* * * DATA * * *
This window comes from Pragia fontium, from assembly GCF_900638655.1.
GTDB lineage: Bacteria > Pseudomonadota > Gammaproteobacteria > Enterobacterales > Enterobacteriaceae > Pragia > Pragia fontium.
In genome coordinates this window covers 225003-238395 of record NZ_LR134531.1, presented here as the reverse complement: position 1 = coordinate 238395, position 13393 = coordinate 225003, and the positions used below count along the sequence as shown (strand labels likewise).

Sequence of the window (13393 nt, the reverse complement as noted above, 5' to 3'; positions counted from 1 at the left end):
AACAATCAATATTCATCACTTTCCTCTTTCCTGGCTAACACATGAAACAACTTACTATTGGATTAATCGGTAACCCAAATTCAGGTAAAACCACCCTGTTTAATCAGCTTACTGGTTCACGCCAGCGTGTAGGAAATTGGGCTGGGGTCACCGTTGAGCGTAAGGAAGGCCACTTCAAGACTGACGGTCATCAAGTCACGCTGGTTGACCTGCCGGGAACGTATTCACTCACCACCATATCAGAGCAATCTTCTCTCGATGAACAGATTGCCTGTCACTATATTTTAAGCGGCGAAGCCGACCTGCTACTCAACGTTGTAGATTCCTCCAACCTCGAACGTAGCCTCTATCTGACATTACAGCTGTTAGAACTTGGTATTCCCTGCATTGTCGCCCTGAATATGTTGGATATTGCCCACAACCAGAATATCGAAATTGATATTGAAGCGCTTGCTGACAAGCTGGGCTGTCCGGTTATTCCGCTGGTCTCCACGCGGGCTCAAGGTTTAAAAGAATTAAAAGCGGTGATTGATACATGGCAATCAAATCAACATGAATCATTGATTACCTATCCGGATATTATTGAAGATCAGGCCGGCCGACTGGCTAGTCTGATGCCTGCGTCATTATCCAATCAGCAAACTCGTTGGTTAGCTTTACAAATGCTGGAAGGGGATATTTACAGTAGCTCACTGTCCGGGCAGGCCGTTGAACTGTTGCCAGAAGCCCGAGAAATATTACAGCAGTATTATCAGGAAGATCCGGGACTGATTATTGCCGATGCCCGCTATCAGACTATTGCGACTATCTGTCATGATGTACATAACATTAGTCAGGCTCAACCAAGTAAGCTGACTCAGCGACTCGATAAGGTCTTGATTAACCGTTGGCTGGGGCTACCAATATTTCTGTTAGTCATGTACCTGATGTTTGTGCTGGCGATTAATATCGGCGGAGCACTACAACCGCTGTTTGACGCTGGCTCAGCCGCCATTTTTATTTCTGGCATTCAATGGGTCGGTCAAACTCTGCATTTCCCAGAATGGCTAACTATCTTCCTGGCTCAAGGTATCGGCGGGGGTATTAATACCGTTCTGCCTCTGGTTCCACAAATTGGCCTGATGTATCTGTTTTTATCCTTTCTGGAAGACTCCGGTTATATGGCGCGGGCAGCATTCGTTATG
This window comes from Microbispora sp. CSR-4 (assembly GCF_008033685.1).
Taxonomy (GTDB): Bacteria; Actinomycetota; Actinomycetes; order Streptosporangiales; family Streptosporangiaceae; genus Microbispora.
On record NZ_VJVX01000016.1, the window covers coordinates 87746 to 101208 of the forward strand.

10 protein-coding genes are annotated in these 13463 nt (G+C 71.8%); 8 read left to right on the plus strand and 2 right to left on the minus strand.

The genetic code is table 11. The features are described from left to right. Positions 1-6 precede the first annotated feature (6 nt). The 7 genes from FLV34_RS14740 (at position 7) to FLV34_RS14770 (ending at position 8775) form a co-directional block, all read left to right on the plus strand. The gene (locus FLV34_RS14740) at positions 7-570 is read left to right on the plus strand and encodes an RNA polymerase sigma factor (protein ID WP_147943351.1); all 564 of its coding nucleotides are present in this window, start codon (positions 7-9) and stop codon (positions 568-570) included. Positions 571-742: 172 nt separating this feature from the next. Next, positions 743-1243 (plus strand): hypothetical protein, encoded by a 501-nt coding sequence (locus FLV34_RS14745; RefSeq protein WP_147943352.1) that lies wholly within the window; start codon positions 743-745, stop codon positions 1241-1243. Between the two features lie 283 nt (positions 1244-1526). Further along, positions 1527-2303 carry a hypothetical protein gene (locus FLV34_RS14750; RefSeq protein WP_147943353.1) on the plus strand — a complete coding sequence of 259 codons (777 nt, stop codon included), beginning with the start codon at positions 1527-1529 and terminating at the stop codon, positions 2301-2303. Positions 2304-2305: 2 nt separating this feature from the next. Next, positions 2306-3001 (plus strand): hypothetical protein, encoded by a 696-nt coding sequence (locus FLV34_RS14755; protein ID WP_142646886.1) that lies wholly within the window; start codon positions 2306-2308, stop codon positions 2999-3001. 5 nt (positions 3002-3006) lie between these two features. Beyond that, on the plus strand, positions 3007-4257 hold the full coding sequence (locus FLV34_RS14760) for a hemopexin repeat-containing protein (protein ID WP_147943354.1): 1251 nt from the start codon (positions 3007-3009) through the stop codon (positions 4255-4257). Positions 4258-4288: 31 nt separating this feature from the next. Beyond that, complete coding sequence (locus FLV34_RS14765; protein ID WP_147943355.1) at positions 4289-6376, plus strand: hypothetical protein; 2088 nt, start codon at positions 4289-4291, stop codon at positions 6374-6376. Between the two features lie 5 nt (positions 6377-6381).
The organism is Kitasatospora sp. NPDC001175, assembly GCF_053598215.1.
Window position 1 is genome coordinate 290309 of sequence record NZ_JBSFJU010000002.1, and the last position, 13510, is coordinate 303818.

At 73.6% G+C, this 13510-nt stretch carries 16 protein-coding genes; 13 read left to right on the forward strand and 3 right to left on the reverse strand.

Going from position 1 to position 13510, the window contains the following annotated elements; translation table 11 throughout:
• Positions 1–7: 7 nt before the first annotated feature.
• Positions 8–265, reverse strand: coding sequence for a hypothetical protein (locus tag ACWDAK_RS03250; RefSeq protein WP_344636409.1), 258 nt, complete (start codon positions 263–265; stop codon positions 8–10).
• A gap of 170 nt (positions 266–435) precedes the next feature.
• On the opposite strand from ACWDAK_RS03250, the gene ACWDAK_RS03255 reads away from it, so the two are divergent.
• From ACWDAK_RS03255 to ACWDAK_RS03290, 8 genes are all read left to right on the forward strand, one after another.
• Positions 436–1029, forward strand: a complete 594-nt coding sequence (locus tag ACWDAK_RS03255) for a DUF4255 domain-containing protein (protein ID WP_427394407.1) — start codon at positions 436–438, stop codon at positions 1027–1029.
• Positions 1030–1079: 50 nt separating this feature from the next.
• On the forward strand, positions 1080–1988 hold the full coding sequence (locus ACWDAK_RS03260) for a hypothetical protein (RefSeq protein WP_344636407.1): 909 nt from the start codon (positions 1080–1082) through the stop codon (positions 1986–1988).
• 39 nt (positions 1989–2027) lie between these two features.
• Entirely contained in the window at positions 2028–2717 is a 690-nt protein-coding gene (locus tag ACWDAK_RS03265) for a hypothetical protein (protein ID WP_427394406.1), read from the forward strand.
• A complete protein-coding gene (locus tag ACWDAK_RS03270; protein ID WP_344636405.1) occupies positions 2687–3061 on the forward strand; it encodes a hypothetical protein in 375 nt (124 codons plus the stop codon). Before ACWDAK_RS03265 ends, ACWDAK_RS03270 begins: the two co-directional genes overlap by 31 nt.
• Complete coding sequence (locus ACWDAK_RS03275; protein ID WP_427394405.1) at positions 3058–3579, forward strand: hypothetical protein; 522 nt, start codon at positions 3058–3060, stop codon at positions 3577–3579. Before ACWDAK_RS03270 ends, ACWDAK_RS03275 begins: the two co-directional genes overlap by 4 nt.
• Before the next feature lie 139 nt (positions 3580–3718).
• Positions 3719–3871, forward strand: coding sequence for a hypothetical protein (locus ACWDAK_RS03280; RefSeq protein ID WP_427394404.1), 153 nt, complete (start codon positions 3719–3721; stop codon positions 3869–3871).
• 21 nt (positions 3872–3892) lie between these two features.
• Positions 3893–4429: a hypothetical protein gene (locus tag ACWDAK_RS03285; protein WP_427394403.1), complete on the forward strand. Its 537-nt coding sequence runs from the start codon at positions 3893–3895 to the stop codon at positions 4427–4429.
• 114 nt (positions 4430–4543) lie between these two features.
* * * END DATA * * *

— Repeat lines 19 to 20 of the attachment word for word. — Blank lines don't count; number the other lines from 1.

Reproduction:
• From ACWDAK_RS03255 to ACWDAK_RS03290, 8 genes are all read left to right on the forward strand, one after another.
• Positions 436–1029, forward strand: a complete 594-nt coding sequence (locus tag ACWDAK_RS03255) for a DUF4255 domain-containing protein (protein ID WP_427394407.1) — start codon at positions 436–438, stop codon at positions 1027–1029.